Briefly explain how the story "The Lottery" is different than a typical lottery.

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In a typical lottery, a person pays to participate.  I would go to a local convenience store, pay some money, win, and gain great happiness.  In the story "The Lottery" by Shirley Jackson, most of that is completely flipped around.  A person automatically gets to participate in the lottery.  It's free!  If you win. . . then you have to pay the price . . . with your life . . . and great happiness doesn't spill forth from the winner's mouth. The "winner" gets to be stoned to death by the remaining "losers," so I imagine instead of cries of joy, there are screams of agony and pain.  A person doesn't win money; they win death.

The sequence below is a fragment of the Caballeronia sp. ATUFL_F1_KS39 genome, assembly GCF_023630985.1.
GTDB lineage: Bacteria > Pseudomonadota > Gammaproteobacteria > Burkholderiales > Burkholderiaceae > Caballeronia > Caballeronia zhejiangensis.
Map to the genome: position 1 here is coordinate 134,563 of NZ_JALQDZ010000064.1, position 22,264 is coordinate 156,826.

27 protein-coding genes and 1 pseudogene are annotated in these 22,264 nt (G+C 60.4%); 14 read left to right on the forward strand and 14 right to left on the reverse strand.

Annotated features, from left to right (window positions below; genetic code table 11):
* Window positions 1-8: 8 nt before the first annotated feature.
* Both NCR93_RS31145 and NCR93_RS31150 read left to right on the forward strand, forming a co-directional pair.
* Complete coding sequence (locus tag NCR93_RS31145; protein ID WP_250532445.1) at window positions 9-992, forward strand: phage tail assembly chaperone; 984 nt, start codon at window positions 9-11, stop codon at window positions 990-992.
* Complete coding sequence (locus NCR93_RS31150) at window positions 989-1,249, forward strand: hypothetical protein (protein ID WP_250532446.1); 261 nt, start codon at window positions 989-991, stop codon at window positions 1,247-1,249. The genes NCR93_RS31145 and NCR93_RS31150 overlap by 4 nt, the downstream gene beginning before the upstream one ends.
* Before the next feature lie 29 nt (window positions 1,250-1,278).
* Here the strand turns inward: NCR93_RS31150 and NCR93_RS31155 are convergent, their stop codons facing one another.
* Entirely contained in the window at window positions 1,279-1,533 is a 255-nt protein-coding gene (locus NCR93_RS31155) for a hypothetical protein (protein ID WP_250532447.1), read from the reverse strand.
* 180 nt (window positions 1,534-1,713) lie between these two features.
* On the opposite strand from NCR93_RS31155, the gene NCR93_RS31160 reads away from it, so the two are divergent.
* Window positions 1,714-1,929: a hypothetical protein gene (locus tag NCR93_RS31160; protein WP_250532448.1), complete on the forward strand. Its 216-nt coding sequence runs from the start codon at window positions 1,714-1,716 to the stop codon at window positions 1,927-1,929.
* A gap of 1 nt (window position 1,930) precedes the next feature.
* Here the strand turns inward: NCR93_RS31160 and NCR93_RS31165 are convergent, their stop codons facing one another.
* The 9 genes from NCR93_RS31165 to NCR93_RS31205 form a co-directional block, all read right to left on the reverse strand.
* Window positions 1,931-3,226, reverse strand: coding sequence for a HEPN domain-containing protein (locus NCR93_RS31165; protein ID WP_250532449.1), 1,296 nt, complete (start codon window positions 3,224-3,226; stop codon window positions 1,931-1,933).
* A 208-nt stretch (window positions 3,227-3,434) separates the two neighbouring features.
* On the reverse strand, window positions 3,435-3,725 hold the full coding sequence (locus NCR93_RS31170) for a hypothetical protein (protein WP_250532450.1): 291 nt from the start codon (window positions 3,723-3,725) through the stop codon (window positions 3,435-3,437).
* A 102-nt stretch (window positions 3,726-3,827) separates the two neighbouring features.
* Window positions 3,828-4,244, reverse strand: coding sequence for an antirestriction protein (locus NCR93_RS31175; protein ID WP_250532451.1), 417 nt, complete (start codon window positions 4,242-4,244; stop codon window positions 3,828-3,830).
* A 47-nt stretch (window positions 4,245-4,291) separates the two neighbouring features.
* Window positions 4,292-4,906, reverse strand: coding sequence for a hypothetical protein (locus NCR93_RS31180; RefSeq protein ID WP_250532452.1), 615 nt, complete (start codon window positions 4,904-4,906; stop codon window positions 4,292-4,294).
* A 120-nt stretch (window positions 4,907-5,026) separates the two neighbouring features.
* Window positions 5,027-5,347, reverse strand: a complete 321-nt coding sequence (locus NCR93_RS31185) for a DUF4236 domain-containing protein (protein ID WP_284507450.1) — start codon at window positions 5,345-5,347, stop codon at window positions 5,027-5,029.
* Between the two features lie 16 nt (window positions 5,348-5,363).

Another key difference is that in a typically lottery, people get to choose whether or not to participate in the lottery.  In Jackson's story, every single member of the community must have their name in lottery box.  The only exception to that rule is Mr. Summers.  

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